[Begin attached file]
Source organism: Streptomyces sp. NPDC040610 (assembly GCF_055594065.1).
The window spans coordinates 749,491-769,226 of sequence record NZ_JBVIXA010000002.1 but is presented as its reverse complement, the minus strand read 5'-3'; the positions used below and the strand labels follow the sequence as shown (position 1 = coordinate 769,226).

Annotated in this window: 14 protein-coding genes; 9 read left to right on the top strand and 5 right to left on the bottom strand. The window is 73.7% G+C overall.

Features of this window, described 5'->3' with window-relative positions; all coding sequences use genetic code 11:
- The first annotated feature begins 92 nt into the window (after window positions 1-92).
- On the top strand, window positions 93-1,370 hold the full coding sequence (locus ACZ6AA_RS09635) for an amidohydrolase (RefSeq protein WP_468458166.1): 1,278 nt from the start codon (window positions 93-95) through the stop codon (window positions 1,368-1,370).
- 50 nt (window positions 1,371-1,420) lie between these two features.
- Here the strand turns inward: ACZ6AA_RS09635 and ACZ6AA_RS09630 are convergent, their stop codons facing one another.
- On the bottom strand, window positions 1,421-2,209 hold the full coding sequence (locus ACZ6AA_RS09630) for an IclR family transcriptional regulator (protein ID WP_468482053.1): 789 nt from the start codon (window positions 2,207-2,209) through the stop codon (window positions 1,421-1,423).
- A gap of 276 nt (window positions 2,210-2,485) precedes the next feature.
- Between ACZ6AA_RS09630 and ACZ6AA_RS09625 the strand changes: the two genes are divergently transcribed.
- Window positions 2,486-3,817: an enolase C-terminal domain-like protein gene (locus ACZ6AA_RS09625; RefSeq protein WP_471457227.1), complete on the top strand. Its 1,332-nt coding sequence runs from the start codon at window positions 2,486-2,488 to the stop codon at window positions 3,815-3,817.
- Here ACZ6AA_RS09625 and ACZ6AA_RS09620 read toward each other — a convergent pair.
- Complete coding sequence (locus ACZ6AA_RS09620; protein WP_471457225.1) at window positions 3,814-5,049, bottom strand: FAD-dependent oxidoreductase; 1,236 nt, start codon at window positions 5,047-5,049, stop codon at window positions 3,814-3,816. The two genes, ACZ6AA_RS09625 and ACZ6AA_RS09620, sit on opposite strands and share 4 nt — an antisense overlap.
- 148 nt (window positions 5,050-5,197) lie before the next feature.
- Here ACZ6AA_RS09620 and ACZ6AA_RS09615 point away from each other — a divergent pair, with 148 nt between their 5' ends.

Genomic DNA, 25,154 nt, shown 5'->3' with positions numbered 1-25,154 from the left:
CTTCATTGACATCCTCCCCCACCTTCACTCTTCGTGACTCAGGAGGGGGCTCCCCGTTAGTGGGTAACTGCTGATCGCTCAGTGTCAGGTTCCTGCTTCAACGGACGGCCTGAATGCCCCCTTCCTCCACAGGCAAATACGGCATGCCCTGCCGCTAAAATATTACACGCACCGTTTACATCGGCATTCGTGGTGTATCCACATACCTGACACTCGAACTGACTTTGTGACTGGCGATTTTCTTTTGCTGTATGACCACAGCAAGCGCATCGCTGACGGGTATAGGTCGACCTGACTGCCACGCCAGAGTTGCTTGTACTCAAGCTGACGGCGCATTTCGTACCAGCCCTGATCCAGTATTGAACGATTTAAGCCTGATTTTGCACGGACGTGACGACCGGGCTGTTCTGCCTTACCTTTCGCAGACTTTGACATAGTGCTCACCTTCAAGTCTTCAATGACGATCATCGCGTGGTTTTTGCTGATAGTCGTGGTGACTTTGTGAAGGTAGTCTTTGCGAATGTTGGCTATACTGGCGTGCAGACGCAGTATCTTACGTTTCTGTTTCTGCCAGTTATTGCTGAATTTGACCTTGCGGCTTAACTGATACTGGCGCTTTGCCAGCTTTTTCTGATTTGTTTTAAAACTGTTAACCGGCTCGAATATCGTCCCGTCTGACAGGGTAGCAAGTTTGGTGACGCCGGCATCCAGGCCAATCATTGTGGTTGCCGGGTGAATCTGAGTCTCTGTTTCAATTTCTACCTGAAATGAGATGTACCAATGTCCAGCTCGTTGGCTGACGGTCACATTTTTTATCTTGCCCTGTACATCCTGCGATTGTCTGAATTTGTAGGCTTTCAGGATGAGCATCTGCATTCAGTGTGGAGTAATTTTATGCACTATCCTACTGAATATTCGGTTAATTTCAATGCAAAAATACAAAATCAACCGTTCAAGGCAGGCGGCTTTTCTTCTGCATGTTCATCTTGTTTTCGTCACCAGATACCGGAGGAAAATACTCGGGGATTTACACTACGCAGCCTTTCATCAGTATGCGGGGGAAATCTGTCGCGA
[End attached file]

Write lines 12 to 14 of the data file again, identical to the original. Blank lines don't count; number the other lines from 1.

- Window positions 2,486-3,817: an enolase C-terminal domain-like protein gene (locus ACZ6AA_RS09625; RefSeq protein WP_471457227.1), complete on the top strand. Its 1,332-nt coding sequence runs from the start codon at window positions 2,486-2,488 to the stop codon at window positions 3,815-3,817.
- Here ACZ6AA_RS09625 and ACZ6AA_RS09620 read toward each other — a convergent pair.
- Complete coding sequence (locus ACZ6AA_RS09620; protein WP_471457225.1) at window positions 3,814-5,049, bottom strand: FAD-dependent oxidoreductase; 1,236 nt, start codon at window positions 5,047-5,049, stop codon at window positions 3,814-3,816. The two genes, ACZ6AA_RS09625 and ACZ6AA_RS09620, sit on opposite strands and share 4 nt — an antisense overlap.